Book sharing boxes on campus encourage sharing knowledge

Katie Langley, News Editor

If you’ve walked around the Mount Carmel campus in the past week, you might have noticed small, wooden boxes suspended on posts. These are Little Free Libraries, a book sharing nonprofit organization brought to campus by former Student Government Association Class of 2024 Senator Morgan Bloom. 

The libraries are located next to the School of Business, the Center for Communications and Engineering pond and The Ledges residence hall.

“The whole idea started last spring, where I was just kind of like, textbooks are so expensive and I don’t want to keep going to the library and trying to find knockoff ones online or whatever,” Bloom said. “I was seeing the libraries around my hometown and I thought that those were really cute.” 

Bloom said a moment that influenced her idea was when she was taking out her recycling on campus. When she got to the dumpster, she noticed many discarded books.

Former SGA Senator Morgan Bloom said she was surprised to see books discarded on campus, inspiring her to bring Little Free Libraries to Quinnipiac. (Photo contributed by Morgan Bloom)

“I was just kind of like… ‘that’s just a bunch of books in the recycling bin,’” Bloom said. “Sounds like those need a home.” 

The nonprofit originated in the Midwest when its founder, Todd Bol, built a small library on his lawn to resemble a one-room schoolhouse as a tribute to his late mother, a teacher. Today, there are more than 125,000 book sharing operations registered with Little Free Libraries. 

“Our mission is to be a catalyst for building community, inspiring readers, and expanding book access for all through a global network of volunteer-led Little Free Libraries,” The nonprofit’s mission statement reads. 

Patrons of the little libraries can take and leave books as they please, and anyone interested in starting a Little Free Library can buy a kit or finished library online. 

Bloom said she liked the concept of “community outreach” through sharing books that the nonprofit provided, so she made a proposal to the SGA executive board. Then, she found faculty members willing to help her with the project from the Arnold Bernhard Library. 

“Morgan met with me and my librarian colleague Ronda Kolbin to discuss how the ABL could provide assistance,” Public Services Librarian Robert Young wrote in an email to The Chronicle. “The plan was to set up the LFLs during the fall semester, but unfortunately funding for the project was not available during the fall.”

The initiative was then stalled for two semesters due to a lack of funding. Meanwhile, Bloom said she resigned from SGA in November 2021 due to a time conflict. It wasn’t until she received an email from Young and Kolbin last week that Bloom noticed her initiative had come to fruition. 

“I was just kind of caught off guard, and I was like, ‘what do you mean, (the LFLs are) coming up,’” Bloom said. 

Bloom said she texted SGA Vice President Chris Longchamp asking about the additions.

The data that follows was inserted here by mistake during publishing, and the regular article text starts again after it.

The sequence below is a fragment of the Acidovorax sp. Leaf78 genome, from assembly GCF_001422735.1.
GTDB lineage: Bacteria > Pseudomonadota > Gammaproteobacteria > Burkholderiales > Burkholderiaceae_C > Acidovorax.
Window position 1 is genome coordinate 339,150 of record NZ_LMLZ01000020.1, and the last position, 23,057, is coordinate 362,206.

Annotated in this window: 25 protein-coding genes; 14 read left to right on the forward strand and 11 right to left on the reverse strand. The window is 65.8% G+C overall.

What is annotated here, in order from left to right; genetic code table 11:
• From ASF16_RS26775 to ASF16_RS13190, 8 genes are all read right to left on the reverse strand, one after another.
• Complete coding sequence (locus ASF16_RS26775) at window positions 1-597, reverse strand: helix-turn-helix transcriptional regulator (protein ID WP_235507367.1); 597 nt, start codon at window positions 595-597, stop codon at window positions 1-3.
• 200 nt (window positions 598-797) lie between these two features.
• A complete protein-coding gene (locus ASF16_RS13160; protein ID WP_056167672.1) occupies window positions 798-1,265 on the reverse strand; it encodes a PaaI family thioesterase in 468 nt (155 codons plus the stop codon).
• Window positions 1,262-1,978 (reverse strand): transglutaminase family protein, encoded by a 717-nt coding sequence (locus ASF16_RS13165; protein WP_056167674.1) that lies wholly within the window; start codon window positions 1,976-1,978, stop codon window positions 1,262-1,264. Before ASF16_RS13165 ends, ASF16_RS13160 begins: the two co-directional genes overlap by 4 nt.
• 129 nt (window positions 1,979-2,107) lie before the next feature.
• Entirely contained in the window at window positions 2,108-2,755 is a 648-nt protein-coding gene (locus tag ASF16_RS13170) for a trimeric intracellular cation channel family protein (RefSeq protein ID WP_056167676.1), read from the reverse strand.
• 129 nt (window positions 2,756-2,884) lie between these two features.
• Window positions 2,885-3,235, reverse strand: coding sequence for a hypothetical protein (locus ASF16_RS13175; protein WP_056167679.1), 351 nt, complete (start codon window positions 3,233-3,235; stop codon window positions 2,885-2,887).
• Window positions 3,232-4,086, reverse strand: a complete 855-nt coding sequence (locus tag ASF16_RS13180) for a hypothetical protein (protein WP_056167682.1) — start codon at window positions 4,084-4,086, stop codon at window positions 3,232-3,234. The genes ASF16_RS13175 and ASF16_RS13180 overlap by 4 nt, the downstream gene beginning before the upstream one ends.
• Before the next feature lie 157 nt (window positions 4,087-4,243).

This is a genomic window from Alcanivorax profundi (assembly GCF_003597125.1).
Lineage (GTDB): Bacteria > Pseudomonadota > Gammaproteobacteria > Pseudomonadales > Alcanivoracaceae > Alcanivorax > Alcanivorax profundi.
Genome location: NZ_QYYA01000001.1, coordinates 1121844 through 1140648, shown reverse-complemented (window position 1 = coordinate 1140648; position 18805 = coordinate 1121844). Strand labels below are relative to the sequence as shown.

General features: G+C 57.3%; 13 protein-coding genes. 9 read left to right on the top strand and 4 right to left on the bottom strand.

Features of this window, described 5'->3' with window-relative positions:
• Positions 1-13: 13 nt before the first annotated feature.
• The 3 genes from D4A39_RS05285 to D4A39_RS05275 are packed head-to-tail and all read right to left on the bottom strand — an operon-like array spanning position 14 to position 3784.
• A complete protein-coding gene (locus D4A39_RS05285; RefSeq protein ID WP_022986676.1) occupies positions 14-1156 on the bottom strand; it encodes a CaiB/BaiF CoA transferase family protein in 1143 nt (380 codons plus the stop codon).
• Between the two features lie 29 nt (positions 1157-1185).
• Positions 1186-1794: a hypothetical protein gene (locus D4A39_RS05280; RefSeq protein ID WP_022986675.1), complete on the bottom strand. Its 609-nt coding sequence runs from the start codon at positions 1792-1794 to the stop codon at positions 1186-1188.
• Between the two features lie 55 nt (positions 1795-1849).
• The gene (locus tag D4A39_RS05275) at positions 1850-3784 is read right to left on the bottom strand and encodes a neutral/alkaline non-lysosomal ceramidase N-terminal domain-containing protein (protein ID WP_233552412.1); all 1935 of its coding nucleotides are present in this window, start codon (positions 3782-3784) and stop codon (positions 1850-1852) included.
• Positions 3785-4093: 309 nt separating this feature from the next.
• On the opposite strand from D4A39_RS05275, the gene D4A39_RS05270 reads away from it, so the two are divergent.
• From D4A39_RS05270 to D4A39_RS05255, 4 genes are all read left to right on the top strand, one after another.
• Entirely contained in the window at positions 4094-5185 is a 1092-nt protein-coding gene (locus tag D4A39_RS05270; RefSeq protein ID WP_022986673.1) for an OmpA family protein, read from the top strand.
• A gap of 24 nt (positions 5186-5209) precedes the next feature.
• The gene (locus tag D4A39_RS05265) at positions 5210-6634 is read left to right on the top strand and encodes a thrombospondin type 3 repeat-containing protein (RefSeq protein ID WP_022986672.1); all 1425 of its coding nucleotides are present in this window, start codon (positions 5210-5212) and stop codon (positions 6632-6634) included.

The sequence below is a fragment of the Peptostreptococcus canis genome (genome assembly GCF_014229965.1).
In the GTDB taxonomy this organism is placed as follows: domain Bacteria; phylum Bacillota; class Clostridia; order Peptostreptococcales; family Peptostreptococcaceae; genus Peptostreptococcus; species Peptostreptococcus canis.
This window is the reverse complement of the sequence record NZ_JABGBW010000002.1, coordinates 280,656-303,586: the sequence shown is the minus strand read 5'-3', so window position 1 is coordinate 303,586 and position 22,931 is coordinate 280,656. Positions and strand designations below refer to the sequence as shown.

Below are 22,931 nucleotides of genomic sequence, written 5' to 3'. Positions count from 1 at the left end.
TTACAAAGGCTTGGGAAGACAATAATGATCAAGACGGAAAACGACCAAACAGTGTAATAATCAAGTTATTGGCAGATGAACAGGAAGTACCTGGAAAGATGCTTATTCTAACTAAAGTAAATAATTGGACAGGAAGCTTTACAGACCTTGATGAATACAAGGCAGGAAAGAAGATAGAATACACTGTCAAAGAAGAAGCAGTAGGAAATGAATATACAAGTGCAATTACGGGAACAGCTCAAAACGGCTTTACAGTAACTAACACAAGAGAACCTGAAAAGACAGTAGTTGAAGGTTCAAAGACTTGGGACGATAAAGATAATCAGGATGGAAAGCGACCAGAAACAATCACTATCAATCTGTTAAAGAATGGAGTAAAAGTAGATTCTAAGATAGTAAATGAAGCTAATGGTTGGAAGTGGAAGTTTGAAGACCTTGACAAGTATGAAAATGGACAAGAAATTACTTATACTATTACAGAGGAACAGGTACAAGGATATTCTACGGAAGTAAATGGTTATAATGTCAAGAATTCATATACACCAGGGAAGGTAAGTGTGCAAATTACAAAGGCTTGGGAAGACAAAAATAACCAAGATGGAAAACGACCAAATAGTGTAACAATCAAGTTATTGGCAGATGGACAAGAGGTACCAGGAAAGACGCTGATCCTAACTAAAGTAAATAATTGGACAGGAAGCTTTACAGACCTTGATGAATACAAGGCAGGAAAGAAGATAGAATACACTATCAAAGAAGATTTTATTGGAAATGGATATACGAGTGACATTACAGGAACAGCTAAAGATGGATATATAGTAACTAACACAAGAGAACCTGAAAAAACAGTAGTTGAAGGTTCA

“(SGA) had leftover money with the 100k that the administration gave them, and they used some of that money to fund (the LFLs),” Bloom said.

Now that the facilities department has installed the LFLs, Bloom said she is excited to start seeing students use them to exchange expensive textbooks as an alternative to buying online or at bookstores. 

“I’m hoping that the whole textbook (exchange) thing will work,” Bloom said. “Because, if it doesn’t, it’s not the end of the world. They’ll still be good book exchange things. But I feel like it’d be cool if we had a little textbook exchange going.”

Little Free Libraries is a nonprofit that focuses on “building community” through book exchange. (Jack Spiegel)

Delnaz Amroliwalla, a sophomore accounting major, had not heard of the initiative, but said that it “sounds like a good idea.” When it comes to buying and selling textbooks, Amroliwalla said that she does her transactions online. 

“I think (the LFLs are) just easier to be honest, but if you’re looking to get cash for a textbook, (selling it online is) one way to do it, but if you just want to donate it, that’s what people do, too,” Amroliwalla said. 

Hannah White, a sophomore heath sciences and occupational therapy double major, said that she uses LFLs around her hometown frequently. 

“I have about six (LFLs) near me at home, and I hope to build my own near my house in the future,” White said. “I pass a few on my way home from school, and I always check them out when I’m in the mood for a new read. I’ve even managed to stumble upon a new favorite book, one that I probably would never have picked up if it wasn’t for the coincidence.” 

White expressed that she is excited that the nonprofit is coming to campus, saying that she “can’t wait to watch these libraries grow.” 

“I love to read, but with being at school I don’t always have the space for a ton of books,” White said. “I love the idea of being able to give and take books with other readers on campus, and being able to read on my own time rather than fussing with a library deadline, placing holds and managing reading along with general schoolwork.”